Subhash Kashyap is by far the most venerated constitutional expert. His books on Indian Constitution and the Parliament are indispensable for any student of Indian polity even as part of General Studies. He was Constitutional Adviser to the Government of India and was a Member of the National Commission on the Review of the Working of the Constitution and Chairman of its Drafting Committee (2000-2002). Earlier, he headed the CIDP at IPU (Inter-Parliamentary Union) in Geneva. But he himself is now involved in a controversy over the privileges of Parliament. It is very clear that the Speaker's decision ''cannot be questioned either in the House or outside''. Mr. Kashyap resorted to sort of sacrilege by casting aspersions on the impartiality of the Speaker.

On 4th August, 2005 Trinamool Congress chief Mamata Banerjee was informed that her adjournment motion on 'Inflitration in West Bengal and part of North-Eastern region' was disallowed by the Speaker under Rule 338, which states that the House cannot take up an issue which has already been discussed and negatived in the same session. Her notice was rejected on July 26 and Leader of the Opposition L K Advani's adjournment motion on the same topic was admitted and discussed, it was pointed out. On this, Mamata walked to the well of the House and threw some papers towards the Chair.

On the same day, commenting on this particular incident in a TV channel Kashyap said: ''Well, it has a personal aspect also which should not be forgotten. When Mamata Banerjee was elected to Lok Sabha for the first time, she had defeated a personality like Somnath Chatterjee.'' This kind of remarks are totally unwarranted.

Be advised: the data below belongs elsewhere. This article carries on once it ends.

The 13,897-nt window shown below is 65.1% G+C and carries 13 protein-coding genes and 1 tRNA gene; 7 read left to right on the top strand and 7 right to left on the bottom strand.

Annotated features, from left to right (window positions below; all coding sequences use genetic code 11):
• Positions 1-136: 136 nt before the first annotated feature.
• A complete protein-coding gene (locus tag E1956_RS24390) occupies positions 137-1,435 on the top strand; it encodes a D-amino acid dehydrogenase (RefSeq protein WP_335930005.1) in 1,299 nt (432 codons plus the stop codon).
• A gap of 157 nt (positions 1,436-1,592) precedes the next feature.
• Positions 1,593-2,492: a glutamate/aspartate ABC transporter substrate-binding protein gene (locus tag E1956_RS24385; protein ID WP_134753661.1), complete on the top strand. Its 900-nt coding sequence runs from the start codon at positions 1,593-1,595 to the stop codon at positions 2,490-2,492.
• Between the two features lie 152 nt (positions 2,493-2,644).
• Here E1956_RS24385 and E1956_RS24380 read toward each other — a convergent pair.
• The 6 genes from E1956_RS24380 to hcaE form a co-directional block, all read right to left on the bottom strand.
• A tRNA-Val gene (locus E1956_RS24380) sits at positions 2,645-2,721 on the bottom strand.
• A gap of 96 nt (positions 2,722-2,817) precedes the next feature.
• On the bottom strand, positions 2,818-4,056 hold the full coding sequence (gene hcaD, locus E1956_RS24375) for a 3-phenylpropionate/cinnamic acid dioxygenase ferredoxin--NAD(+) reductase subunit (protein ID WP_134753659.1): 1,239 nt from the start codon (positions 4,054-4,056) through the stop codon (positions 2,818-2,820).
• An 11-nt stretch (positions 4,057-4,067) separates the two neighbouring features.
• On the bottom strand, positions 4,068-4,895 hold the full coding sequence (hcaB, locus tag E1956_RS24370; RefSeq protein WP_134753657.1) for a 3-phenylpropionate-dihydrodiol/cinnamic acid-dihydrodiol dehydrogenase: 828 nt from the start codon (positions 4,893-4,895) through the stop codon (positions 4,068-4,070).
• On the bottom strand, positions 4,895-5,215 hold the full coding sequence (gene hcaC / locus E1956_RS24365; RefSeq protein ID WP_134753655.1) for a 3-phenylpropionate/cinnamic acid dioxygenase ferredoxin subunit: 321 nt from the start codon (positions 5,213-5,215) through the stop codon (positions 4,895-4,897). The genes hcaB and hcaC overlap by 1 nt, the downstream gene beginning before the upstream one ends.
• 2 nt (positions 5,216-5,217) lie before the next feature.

What miffed the panel more was the fact that Kashyap made light of the matter by saying ''papers were torn and thrown like missiles on many occasions in the Lok Sabha. Even shoes and chappals were shown inside the House many a time''. It may be true but throwing shoes at a member is different from throwing them at the speaker. If we overlook even when Lakshman rekha is crossed saying several lines were crossed earlier, nothing beside remains. From this, it is also very clear that we are becoming more and more insentient.

He was also quoted as having said ''there are many instances when discussions on the same subject have been held twice or more during the same session'', but he could not substantiate this point before the Committee. It is appalling that even such 'experts' talk so casually on TV.